Wow. Eileen R. Kontrovitz, a board member of CODI (Customers of Dynix, Inc.) wrote, as part of her summary of the recent CODI conference:
Many very nice things happened at the conference but the buzz, the thing everyone who was not there wants to hear about is the unannounced, invitation only meeting with Martin Taylor from Vista Equity Partners about open source. Mr. Taylor began the meeting in a very cordial way and with a charm about him that belied the basic message he proceeded to give. That message was, we know more than you do and if you don't like it you can go to some other "happy place". He actually said that on more than one occasion.
I guess Vista feels quite threatened by open source library systems, even though they currently account for only 1% of the US public library market today, if they're willing to have their top brass lay on the fear, uncertainty, and doubt campaign to their top customers behind closed doors. It also seems that Mr. Taylor's tactics have backfired, at least in this case; after praising the common SirsiDynix employees, Eileen goes on to say that Vista's attitude has almost ensured that her library (Ouachita Parish Public Library) will not move to Symphony. This, even though Eileen says:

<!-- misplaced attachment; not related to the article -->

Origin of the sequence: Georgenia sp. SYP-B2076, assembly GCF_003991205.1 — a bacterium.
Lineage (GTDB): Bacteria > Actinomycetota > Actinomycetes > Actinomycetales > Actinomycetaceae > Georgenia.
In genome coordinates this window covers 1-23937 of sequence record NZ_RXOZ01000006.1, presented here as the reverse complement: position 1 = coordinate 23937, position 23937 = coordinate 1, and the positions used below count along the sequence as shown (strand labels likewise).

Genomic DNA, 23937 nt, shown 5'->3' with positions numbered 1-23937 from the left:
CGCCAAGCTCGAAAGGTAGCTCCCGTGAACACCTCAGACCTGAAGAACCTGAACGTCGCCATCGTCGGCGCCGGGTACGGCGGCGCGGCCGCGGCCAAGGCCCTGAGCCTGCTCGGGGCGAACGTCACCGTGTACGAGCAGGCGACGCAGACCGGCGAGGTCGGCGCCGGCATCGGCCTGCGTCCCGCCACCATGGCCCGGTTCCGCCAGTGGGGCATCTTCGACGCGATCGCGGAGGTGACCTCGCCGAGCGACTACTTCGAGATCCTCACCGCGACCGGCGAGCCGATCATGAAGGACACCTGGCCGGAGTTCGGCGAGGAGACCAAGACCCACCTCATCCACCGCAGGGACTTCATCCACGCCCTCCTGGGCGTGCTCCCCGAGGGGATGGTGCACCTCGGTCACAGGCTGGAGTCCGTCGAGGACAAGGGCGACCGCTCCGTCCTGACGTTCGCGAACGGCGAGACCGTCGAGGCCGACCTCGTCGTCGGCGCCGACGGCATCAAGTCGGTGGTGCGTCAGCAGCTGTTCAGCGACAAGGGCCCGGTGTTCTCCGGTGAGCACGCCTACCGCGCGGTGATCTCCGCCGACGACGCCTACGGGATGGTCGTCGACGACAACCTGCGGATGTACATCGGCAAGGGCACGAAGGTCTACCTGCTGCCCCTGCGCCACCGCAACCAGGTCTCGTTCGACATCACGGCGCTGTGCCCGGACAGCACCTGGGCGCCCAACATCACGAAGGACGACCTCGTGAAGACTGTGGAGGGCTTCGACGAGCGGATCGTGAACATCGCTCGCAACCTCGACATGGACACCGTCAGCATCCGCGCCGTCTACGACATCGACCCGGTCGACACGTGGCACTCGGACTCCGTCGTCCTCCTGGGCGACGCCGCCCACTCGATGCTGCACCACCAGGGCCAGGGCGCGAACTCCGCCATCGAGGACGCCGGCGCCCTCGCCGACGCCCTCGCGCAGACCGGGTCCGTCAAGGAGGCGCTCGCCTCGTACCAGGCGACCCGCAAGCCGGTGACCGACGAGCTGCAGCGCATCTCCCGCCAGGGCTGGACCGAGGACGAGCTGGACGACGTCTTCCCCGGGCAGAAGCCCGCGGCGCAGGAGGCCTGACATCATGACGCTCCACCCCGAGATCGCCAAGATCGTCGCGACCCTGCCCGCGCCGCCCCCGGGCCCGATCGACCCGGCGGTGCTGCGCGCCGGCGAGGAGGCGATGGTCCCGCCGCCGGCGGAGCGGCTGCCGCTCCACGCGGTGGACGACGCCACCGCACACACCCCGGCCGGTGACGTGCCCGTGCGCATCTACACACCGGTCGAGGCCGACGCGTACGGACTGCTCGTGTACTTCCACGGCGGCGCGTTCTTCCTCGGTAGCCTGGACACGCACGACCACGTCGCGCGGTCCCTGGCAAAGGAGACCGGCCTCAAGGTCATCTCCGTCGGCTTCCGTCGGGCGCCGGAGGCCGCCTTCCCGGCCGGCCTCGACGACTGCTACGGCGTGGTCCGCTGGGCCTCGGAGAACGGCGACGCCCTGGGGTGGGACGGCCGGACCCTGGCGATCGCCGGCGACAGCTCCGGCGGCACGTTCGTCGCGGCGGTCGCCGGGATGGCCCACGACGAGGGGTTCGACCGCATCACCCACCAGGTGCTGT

...I happen to agree with his assessment of open source for a library ILS at this point in time and the many problems with the very nature of the beast without some kind of regulating body...
Perhaps this should be the subject of another blog post, but I believe there are actually a number ways Evergreen is regulated. First is that an open source project is not an "anything goes" project: the committers for the project act as a level of quality control for Evergreen. If code doesn't further the Evergreen mission by contributing towards stability, robustness, flexibility, security, or user-friendliness, then it's simply not going to go into the project proper. Second is that at least one company (Equinox) is staking its success on Evergreen, and others are starting to build up business around Evergreen. They're not going to sit back and rest easy; they know that they have to enhance Evergreen beyond its current core strengths if they want to build inroads into markets like academic libraries. Third is that Evergreen's open source license also acts as a regulator - the code that comprises Evergreen can never be pulled from the market, so the future of Evergreen is always in the hands of the community.